Argentina’s commitment to existing environmental protections was placed under heavy scrutiny at the COP23 climate change conference this week, after Environment and Sustainable Development Minister Sergio Bergman admitted the government intends to review legislation protecting the country’s forests and glaciers.
Taking questions from the Buenos Aires Times at the UN’s climate change conference in Bonn, Germany, Bergman described the legislation as “restrictive” and called for an “open discussion” about the rules. Reports in the Argentina press this week indicated the laws would be altered, with La Nación suggesting the government will seek to find a new balance between environmental protection and “economic activity.”
Bergman headed the Argentine delegation at COP23, a summit which is working toward the implementation of the Paris Agreement signed in 2015. Quizzed by the Times at a press conference, he said both the Forest and Glacier protection laws are “restrictive and [are] addressing the problems too late.”
“We need to have an open discussion regarding forests and glaciers. Our laws don’t solve how we manage the resources. They are just trying to stop what we have already desecrated,” said Bergman. “We need to review them as they don’t have efficient mechanisms to be implemented.”
Environmentalists expressed concern over the news, with one telling the Times that any potential move to weaken the legislation would be “a clear step backwards.” Any drastic modifications to the law would be sure to meet with fierce resistance from environmental groups. The news comes at an awkward time for the government, which will take on the G20 presidency at the end of the year and is planning the group’s agenda, of which climate change is a key part.
Since its passage into law, the Forest Law has never received the amount of budget it was supposed to, a fact that has been frequently criticised by environmental organizations. Meanwhile, the inventory for the Glacier Law, which was passed in 2011, has still not been completed. The Environment Ministry aims to do so next year.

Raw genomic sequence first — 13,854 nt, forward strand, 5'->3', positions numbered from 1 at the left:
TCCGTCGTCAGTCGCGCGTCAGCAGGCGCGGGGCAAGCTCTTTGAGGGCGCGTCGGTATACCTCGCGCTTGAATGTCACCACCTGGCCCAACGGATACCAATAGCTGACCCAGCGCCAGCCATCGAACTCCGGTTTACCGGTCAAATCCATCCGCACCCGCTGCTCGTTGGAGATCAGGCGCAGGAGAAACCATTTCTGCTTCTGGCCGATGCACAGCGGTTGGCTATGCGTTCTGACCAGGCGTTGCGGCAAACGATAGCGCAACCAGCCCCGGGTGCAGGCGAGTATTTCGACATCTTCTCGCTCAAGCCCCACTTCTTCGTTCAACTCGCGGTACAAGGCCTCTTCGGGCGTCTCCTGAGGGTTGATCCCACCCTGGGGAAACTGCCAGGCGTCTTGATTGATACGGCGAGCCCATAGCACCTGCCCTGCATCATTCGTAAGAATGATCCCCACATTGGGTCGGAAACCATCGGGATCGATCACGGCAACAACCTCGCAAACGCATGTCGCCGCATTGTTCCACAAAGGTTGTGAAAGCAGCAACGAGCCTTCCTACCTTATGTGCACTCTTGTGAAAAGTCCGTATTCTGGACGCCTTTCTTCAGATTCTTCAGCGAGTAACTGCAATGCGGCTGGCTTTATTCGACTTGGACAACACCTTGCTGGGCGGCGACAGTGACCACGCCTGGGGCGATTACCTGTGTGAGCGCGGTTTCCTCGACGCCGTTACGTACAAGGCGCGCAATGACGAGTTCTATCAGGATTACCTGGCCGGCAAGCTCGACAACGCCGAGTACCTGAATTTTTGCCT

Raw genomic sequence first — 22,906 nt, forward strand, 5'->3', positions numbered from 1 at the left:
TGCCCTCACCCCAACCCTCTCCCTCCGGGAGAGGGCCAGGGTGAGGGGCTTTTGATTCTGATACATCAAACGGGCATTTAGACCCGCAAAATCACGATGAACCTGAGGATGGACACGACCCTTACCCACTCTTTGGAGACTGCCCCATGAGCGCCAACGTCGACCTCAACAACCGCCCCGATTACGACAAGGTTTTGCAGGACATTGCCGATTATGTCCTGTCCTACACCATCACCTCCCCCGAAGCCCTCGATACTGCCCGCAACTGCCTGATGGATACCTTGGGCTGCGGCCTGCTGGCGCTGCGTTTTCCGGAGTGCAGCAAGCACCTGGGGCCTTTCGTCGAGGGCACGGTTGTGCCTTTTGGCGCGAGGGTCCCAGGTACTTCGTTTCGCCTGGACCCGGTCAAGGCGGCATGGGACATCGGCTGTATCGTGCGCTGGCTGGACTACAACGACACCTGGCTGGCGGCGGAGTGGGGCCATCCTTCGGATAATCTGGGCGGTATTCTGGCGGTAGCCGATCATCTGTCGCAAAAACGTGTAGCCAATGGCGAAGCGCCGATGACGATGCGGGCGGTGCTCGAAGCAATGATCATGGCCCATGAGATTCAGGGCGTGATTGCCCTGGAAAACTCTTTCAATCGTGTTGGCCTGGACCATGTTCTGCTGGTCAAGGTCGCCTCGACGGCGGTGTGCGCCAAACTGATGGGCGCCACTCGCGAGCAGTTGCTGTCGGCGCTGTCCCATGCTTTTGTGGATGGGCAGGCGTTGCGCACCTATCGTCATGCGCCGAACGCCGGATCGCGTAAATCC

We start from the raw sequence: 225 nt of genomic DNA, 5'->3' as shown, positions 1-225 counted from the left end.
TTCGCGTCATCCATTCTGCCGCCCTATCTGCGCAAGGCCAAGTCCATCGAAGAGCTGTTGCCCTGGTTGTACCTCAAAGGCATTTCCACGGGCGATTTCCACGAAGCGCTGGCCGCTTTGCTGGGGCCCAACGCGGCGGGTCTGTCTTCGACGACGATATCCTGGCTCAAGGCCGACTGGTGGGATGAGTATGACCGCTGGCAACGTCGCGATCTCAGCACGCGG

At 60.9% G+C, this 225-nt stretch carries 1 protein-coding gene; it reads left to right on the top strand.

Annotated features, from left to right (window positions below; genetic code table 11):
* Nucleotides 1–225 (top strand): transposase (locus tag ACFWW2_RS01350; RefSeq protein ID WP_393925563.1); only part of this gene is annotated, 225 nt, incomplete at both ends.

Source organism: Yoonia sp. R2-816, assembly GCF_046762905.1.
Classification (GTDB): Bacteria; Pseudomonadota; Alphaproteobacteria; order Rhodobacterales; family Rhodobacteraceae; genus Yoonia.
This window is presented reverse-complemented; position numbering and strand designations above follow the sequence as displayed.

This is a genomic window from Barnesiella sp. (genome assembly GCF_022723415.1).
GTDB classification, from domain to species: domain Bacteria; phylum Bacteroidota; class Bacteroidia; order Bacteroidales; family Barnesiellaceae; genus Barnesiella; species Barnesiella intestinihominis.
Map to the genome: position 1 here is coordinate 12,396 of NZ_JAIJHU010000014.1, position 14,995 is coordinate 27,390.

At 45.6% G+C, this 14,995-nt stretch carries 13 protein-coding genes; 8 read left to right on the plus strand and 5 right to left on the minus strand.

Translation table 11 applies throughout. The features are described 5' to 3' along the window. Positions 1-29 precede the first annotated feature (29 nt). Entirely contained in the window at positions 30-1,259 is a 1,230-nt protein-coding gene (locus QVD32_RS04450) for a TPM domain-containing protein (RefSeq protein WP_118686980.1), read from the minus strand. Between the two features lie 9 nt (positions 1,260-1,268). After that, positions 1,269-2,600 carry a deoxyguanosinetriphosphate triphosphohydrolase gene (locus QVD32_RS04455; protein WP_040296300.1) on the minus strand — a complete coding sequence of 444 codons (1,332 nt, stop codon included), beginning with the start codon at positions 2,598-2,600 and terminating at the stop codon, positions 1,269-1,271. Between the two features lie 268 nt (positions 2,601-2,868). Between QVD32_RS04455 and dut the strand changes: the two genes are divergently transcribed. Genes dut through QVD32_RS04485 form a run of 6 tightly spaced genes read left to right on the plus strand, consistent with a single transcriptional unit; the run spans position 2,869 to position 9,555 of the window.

Civil society organizations attending the COP23 received the news of potential alterations with surprise and many asked the Mauricio Macri administration not to backtrack by changing the laws, after having reviewed and upgraded its climate change pledge, also known as National Intended Contribution (NDC).
“As countries seek to increase climate ambitions in Bonn to protect the ecosystems and the communities that depend on them, Macri is going in the opposite direction and seeking to weaken the Forest and Glacier Laws,” Enrique Maurtua Konstantinidis, head of climate change at Fundación Ambiente y Recursos Naturales (FARN), told the Times.
“It’s really shocking, especially considering the forward steps taken by the government on climate change. It’s a clear step backwards,” he said Following the same line of thought, Enrique Viale, the head of Argentina’s Environmental Lawyers Association, who travelled to the COP with Senator Fernando “Pino” Solanas, accused Argentina of “aiming to destroy its glaciers and forests to the favour of multinational companies.”
Argentina committed in 2016 to reduce its emissions by 18 percent unconditionally and 37 percent conditionally by 2030, improving on a previous and less ambitious pledge. Nevertheless, the goal is still considered “highly insufficient” by Climate Action Tracker, an independent organisation that tracks the commitment of countries to climate change.